I don't know where to begin this blog post.
I feel violated, torn, and like the institution that I've always taken such great pride in being a part of -- journalism -- really let me down. Someone I worked with ages ago at The Washington Post decided to write an article about me, my conversion, and the tumult I was in while I was dating a non-Jew during my out-of-body experience in late 2011/early 2012. After I broke up with said non-Jew and focused all of my energy on tons of teshuva and then aliyah, I found out the article was being updated and finally going to print. So there was updating, fact checking, and all of that jazz.
Then the article came out.
For the first time since my marriage collapsed, I'm heart broken. Truly heart broken.
So I'm not posting it here, and I'm going to ask that if you have read the article also not to post it here. In my opinion, it amounts to lashon hara, a lack of fact checking, and a tone that is bad for converts.
Also? It contains some of the most personal information about my life that I've never blogged about, for good reason. I don't know why I thought it was a good idea to share the intimate details of my upbringing. But one friend put it appropriately: The writer abused my intimacy.
There are a few blatant errors in this article that I want to correct. I'll post those portions here, because it's relevant. Here are the corrections.
I was not searching for a "new family." I was searching for a place to belong, like everyone does. I did not grow up in near-poverty. My family -- like all families -- have rough patches. I did not start working to loan my parents money. I started working so I could buy the things that I wanted to that my parents could no longer afford.
"So years later, when she learned in a Jewish history course at the University of Nebraska that every Jew is considered a son or daughter of Abraham and Sarah, the teachings spoke to her."
This is the cheesiest, most ridiculous thing I've ever heard, and I did not say this, nor is this an accurate assessment of why I came to Judaism. If you're curious how that happened, I can tell you. It's in my conversion essay.
She wanted, she wrote on her blog, "to throw myself into the tidy box of Orthodoxy—Get Married, Move to a Big Orthodox Community, Have Only Orthodox Friends, Dress the Part, Wear the Headcovering, Go to the Mikvah, Live and Breathe the Box of Orthodoxy." She wanted to show converts that they could be just as Orthodox as someone born in Teaneck.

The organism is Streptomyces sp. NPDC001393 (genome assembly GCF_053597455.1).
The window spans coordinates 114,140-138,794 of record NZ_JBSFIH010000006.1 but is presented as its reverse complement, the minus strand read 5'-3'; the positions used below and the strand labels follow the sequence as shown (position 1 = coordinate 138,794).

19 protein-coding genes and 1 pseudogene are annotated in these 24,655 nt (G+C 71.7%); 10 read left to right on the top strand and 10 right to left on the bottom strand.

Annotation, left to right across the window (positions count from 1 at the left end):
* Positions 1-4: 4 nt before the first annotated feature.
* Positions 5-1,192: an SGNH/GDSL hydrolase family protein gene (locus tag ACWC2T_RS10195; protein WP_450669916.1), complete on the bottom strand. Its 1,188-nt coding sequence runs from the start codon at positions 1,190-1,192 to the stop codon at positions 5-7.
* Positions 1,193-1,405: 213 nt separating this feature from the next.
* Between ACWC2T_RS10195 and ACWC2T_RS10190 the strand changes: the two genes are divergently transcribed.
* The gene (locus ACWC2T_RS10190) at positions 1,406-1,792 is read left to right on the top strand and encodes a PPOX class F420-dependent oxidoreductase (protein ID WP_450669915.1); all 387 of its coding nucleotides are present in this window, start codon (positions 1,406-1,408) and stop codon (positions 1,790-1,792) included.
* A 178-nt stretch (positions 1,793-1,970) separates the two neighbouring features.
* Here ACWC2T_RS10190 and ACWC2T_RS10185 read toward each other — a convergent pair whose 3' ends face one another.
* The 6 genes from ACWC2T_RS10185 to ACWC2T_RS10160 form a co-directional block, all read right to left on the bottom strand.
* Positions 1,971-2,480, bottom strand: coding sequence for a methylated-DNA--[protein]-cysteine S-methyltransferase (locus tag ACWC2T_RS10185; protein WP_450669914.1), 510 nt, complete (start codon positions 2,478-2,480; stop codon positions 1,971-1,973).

Okay, this falls into the story's narrative of 2010, after I got married. The actual location of this? It came from December 2011 when I was recalling how these were all of the things that I was not comfortable doing. This was me reflecting back -- as a divorcee -- about what that period of my life was like. Mind you, I was recently divorced, and I was going through some crazy reflection and changing. Either way, misquote, wrong place in the narrative, oh dear writer.
Though Orthodox Judaism is officially governed by a handful of Israeli rabbis, their secrecy empowered Chaviva to pass judgment on what it means to be Jewish after just a few years in the faith.Uh, this sounds very Elders of Zion, doesn't it? Factually incorrect. There is no master body of Orthodox Judaism.
She would watch TV or use the elevator on the Sabbath if Hibbs pressed the buttons.FALSE. As I told the writer, and I reiterated to the fact checker a dozen times, I never, I repeat never, used the elevator on Shabbat with his assistance. The truth is that most Shabbats that he was around, I didn't leave my apartment. In fact, I didn't leave my apartment much at all on Shabbat -- I was on the seventh floor! The TV watching? I also happened to be in homes on Passover where people had the TV on (Jews, at that). Shocker!
Just under two years after her Orthodox conversion, she removed the word "Orthodox" from the header of her blog, relabeling herself "Underconstructionist."Um. Let's see. I first blogged about feeling like this term best described me in 2008. In fact, in a blog post from 2009 in which I explain why I'm converting to Judaism, I cite that all Jews should be Underconstructionist.
Sigh. I'm anger and embarrassed and exhausted and frustrated all at once. I feel like this will impact my "sellability" as a wife, mother, and partner. I worry that it will anger family and friends. I worry that it makes me look like someone who is insincere. It brings tears to my heart and a pain to my stomach that I cannot describe in any understood lexicon.
There are reasons that I don't share with the world what happened in my marriage or how I grew up. There are reasons that intimate details remain intimate. Some people seem to think my entire life is here on this blog, but it isn't. The secret dark and lonely places that I have experienced are not meant for this blog, they're not meant for your eyes and ears. They're mine. And, B"H, some of those things are and will always be quiet, private, my own. And those things, that you all will never know about me could fill libraries, ocean liners, islands.
I allowed myself to be vulnerable after my divorce. I made some bad choices, and allowing myself to be interviewed for this article was one of them. My ultimate goal now and going forward is to live my life as intentionally as possible. And when I slip up, I evaluate, I do teshuva, and I move forward. It's the only way I can move.
So judge me if you must. Question my conversion, my commitment, my actions, everything. Whatever you feel like saying or doing, you will. In the end, only HaShem has the right to judge me -- and you.